Guest Post: Pete Shelly
Guest Post: Pete Shelly // @peteshelly
Stories come in all shapes and sizes, they cover the x, y, and z planes, and they're told with varying frequency, but mostly, they're pretty familiar to us. And it's good that they're familiar, because stories were created to provide accounts of our origins, and they were created to teach lessons, and they were created to simply entertain. They've been told in books and on movie screens and at bedtime and around campfires. They're told over beers and after funerals and during baseball broadcasts.We all know what a story looks like: it's got a beginning, a middle, and an end. It generally teaches some sort of moral lesson or haa a "purpose." There's usually buildup and then a climax where everything comes together (and in some cases breaks completely apart). Because stories are so familiar, we can generally tell where they're going long before we get there. We know how a fairy tale is going to end or that the guy and the girl are going to get together at the end of the movie. We know that the underdogs are probably going to win, that the bad guys are probably going to lose. And despite that, I'm inspired by storytellers. I'm inspired by craftsmen and craftswomen who continually weave new tales and tell stories in ways that feel refreshing and new. I'm inspired by songwriters who put their stories to music and filmmakers who create worlds out of their stories, authors who put their stories into words on a page and speakers who keep our attention without a script. I'm inspired by Austin Kleon, who creates stories by blacking out extraneous words, and Jonathan Safran Foer, who weaves parallel storylines together. I'm inspired by Reif Larsen, whose chronicle of TS Spivet was made vibrant by his illustrated parenthetical asides. I'm inspired by Borbay, whose "headline paintings" tell a much more detailed story from up close than they do from across the gallery. Stories come in all shapes and sizes, and they have for a long time. But every day, we're coming up with new shapes and new sizes, new stories that have never been told.That inspires me.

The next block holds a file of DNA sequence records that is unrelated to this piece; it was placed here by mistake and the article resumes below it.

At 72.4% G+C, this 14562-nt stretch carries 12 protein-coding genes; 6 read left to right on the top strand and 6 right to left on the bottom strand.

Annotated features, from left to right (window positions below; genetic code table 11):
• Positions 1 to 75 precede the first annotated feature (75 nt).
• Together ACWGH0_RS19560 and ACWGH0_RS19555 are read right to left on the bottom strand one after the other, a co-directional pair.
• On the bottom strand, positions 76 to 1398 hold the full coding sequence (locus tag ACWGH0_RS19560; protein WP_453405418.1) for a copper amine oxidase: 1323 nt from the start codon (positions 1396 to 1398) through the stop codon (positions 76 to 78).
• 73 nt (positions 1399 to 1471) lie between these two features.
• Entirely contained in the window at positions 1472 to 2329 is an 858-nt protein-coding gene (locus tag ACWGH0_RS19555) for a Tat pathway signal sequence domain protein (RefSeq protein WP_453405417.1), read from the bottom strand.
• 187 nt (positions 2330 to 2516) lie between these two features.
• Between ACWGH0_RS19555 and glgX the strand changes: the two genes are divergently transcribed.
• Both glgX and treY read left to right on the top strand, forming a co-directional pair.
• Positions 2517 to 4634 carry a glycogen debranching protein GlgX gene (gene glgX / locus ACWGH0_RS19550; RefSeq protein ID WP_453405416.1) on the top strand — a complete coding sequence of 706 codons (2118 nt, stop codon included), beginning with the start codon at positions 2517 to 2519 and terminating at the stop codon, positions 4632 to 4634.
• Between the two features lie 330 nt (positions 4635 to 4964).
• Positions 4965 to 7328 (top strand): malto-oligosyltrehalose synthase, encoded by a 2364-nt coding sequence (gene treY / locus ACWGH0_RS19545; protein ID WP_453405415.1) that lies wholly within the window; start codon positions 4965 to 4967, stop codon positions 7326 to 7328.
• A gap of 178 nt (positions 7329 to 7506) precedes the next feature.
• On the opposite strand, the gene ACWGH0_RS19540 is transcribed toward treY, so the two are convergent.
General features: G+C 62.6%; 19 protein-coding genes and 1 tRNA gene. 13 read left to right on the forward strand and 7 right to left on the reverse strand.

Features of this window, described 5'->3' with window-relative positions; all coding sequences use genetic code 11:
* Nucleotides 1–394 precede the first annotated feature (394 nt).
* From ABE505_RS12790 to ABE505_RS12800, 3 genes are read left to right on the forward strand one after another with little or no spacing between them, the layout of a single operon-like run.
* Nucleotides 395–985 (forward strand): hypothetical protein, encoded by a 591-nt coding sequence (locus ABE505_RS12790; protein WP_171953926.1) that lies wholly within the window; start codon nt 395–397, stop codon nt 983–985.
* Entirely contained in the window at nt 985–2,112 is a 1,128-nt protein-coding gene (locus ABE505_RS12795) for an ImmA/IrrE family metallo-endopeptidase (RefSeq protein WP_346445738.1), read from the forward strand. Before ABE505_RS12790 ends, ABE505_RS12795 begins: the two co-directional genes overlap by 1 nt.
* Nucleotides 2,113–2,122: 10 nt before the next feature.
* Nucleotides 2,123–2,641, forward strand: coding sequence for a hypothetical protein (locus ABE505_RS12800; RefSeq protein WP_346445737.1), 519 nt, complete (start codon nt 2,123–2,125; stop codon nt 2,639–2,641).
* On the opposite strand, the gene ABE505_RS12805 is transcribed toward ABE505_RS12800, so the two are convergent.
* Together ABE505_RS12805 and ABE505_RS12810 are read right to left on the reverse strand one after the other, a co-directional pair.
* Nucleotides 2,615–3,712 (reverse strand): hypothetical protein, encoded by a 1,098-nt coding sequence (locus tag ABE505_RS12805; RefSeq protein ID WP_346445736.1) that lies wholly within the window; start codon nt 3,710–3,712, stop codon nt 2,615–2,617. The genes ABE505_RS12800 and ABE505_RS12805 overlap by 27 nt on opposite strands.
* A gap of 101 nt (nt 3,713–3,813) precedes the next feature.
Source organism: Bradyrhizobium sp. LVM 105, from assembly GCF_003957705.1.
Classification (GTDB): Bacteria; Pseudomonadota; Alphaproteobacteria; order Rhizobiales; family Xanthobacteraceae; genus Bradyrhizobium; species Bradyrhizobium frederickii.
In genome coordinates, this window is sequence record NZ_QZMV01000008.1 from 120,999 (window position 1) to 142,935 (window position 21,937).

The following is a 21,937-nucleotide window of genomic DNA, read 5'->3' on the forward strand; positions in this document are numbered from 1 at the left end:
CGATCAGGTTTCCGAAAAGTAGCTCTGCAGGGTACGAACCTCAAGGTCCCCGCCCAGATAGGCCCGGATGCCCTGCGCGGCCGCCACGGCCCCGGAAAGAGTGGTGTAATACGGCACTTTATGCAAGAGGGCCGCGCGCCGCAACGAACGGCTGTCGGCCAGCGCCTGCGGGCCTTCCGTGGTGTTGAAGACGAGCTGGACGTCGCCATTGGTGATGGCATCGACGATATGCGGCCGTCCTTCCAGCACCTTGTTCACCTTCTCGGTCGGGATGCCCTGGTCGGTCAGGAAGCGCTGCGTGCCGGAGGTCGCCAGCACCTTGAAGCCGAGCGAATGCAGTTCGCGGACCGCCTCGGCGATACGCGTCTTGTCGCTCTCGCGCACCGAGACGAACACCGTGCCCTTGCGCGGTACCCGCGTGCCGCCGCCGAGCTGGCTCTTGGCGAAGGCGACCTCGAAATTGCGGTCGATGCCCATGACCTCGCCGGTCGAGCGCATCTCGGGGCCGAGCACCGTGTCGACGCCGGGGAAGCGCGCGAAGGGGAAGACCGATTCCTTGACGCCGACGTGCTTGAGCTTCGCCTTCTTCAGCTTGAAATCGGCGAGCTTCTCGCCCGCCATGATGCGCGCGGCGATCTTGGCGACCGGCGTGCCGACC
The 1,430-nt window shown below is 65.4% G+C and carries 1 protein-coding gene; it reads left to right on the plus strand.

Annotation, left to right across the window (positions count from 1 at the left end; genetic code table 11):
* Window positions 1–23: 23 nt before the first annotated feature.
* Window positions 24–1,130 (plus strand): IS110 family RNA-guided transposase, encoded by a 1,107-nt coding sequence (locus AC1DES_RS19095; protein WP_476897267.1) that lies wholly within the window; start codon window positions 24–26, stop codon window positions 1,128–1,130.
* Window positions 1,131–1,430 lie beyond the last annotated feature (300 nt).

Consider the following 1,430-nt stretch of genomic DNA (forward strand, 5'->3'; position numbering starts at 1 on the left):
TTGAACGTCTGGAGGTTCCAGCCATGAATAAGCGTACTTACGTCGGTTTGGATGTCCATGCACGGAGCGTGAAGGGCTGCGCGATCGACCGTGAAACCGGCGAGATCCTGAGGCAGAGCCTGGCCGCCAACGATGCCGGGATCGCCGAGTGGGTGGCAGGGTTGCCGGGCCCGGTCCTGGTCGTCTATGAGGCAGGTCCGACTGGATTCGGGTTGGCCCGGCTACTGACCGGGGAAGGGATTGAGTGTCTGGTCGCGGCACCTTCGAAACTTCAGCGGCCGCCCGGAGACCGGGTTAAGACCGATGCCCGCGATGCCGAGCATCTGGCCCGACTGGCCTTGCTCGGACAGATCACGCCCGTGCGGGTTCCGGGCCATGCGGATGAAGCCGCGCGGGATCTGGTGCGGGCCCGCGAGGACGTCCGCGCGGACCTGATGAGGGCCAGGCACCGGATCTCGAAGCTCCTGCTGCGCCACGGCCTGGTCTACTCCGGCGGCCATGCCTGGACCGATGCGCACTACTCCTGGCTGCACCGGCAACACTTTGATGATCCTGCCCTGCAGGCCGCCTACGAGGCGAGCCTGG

Images via Austin Kleon and Borbay